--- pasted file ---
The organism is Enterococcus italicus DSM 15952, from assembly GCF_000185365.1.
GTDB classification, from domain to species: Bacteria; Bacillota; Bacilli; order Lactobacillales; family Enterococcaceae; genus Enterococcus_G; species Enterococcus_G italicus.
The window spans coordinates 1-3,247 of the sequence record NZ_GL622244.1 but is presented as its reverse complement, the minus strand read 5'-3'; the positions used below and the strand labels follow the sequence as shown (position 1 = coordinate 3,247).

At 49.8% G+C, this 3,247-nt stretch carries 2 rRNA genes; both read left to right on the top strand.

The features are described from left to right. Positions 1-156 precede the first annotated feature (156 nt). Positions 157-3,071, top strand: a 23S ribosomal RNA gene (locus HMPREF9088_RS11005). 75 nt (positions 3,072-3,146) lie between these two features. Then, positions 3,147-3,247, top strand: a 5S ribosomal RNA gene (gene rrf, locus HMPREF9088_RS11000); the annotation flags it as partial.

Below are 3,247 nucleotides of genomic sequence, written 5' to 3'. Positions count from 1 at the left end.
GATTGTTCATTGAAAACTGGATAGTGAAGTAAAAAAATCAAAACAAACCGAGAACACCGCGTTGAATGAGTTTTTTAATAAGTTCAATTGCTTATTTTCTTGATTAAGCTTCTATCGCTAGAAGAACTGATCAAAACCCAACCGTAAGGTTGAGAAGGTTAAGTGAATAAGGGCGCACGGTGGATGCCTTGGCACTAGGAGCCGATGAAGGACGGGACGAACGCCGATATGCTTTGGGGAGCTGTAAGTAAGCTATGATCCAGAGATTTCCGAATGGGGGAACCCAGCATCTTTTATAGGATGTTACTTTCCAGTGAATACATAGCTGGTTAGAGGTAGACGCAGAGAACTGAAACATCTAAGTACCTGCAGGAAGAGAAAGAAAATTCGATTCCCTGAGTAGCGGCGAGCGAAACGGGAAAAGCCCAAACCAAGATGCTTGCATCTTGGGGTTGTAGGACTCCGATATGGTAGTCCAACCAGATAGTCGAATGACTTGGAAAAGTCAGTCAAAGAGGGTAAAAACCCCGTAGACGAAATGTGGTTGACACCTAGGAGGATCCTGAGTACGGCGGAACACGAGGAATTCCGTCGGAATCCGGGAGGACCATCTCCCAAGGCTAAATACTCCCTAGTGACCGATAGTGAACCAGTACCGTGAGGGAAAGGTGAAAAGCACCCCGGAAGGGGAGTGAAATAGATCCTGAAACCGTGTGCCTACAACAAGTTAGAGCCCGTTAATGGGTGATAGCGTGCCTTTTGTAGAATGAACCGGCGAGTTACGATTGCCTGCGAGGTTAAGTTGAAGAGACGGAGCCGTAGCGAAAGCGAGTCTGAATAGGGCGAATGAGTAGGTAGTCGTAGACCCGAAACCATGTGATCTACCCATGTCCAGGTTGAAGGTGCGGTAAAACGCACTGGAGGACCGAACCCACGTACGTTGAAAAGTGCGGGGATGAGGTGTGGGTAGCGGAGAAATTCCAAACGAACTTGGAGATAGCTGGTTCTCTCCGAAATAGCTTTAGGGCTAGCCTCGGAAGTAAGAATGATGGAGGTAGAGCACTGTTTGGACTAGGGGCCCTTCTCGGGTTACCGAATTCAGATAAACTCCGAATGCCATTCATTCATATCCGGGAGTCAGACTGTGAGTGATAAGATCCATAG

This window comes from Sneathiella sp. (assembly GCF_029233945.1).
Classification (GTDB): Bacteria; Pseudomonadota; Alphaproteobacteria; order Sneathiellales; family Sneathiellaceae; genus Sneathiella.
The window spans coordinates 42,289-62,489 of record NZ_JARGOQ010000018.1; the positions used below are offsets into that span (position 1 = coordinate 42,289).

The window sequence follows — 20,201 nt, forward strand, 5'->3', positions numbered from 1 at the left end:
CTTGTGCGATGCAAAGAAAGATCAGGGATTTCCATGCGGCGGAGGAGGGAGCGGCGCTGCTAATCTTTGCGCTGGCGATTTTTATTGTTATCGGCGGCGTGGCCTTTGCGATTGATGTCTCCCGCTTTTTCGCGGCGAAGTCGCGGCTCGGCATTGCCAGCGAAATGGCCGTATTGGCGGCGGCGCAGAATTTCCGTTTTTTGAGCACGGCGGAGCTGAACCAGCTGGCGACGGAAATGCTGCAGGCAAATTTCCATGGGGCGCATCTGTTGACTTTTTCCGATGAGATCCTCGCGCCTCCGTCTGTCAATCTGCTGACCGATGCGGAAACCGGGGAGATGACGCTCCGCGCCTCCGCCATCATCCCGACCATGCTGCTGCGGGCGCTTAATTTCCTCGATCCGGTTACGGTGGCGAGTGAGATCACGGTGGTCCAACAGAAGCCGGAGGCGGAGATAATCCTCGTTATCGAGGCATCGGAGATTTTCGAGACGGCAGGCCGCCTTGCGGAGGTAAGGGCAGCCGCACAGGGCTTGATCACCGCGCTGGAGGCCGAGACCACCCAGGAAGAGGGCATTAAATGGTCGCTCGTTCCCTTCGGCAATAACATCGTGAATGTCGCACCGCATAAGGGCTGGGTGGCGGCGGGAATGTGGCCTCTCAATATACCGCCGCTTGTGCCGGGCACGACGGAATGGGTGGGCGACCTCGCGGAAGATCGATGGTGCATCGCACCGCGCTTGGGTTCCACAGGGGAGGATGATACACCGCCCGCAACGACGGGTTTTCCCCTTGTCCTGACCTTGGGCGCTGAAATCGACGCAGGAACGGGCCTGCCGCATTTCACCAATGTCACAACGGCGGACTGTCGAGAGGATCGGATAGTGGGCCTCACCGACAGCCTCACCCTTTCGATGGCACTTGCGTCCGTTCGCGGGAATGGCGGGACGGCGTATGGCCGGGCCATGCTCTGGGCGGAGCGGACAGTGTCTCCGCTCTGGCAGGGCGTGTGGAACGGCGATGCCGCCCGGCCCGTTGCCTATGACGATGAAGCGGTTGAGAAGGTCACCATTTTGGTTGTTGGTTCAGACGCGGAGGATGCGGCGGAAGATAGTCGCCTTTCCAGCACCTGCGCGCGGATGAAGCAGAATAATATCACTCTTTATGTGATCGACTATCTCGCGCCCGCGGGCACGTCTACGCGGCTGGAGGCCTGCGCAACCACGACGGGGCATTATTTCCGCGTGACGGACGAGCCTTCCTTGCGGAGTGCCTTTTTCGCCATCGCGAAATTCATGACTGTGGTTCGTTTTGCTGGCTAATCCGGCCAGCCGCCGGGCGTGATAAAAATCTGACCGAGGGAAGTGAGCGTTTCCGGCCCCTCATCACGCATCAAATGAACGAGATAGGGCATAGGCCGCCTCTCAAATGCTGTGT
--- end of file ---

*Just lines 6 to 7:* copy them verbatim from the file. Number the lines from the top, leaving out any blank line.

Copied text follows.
Below are 3,247 nucleotides of genomic sequence, written 5' to 3'. Positions count from 1 at the left end.
GATTGTTCATTGAAAACTGGATAGTGAAGTAAAAAAATCAAAACAAACCGAGAACACCGCGTTGAATGAGTTTTTTAATAAGTTCAATTGCTTATTTTCTTGATTAAGCTTCTATCGCTAGAAGAACTGATCAAAACCCAACCGTAAGGTTGAGAAGGTTAAGTGAATAAGGGCGCACGGTGGATGCCTTGGCACTAGGAGCCGATGAAGGACGGGACGAACGCCGATATGCTTTGGGGAGCTGTAAGTAAGCTATGATCCAGAGATTTCCGAATGGGGGAACCCAGCATCTTTTATAGGATGTTACTTTCCAGTGAATACATAGCTGGTTAGAGGTAGACGCAGAGAACTGAAACATCTAAGTACCTGCAGGAAGAGAAAGAAAATTCGATTCCCTGAGTAGCGGCGAGCGAAACGGGAAAAGCCCAAACCAAGATGCTTGCATCTTGGGGTTGTAGGACTCCGATATGGTAGTCCAACCAGATAGTCGAATGACTTGGAAAAGTCAGTCAAAGAGGGTAAAAACCCCGTAGACGAAATGTGGTTGACACCTAGGAGGATCCTGAGTACGGCGGAACACGAGGAATTCCGTCGGAATCCGGGAGGACCATCTCCCAAGGCTAAATACTCCCTAGTGACCGATAGTGAACCAGTACCGTGAGGGAAAGGTGAAAAGCACCCCGGAAGGGGAGTGAAATAGATCCTGAAACCGTGTGCCTACAACAAGTTAGAGCCCGTTAATGGGTGATAGCGTGCCTTTTGTAGAATGAACCGGCGAGTTACGATTGCCTGCGAGGTTAAGTTGAAGAGACGGAGCCGTAGCGAAAGCGAGTCTGAATAGGGCGAATGAGTAGGTAGTCGTAGACCCGAAACCATGTGATCTACCCATGTCCAGGTTGAAGGTGCGGTAAAACGCACTGGAGGACCGAACCCACGTACGTTGAAAAGTGCGGGGATGAGGTGTGGGTAGCGGAGAAATTCCAAACGAACTTGGAGATAGCTGGTTCTCTCCGAAATAGCTTTAGGGCTAGCCTCGGAAGTAAGAATGATGGAGGTAGAGCACTGTTTGGACTAGGGGCCCTTCTCGGGTTACCGAATTCAGATAAACTCCGAATGCCATTCATTCATATCCGGGAGTCAGACTGTGAGTGATAAGATCCATAG